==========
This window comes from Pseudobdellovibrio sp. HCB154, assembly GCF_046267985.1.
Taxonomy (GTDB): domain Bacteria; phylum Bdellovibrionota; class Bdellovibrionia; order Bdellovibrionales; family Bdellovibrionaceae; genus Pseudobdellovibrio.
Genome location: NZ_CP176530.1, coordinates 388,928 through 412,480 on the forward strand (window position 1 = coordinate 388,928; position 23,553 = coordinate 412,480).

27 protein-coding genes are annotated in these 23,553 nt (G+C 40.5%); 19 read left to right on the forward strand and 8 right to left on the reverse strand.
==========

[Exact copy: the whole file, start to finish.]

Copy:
This window comes from Pseudobdellovibrio sp. HCB154, assembly GCF_046267985.1.
Taxonomy (GTDB): domain Bacteria; phylum Bdellovibrionota; class Bdellovibrionia; order Bdellovibrionales; family Bdellovibrionaceae; genus Pseudobdellovibrio.
Genome location: NZ_CP176530.1, coordinates 388,928 through 412,480 on the forward strand (window position 1 = coordinate 388,928; position 23,553 = coordinate 412,480).

27 protein-coding genes are annotated in these 23,553 nt (G+C 40.5%); 19 read left to right on the forward strand and 8 right to left on the reverse strand.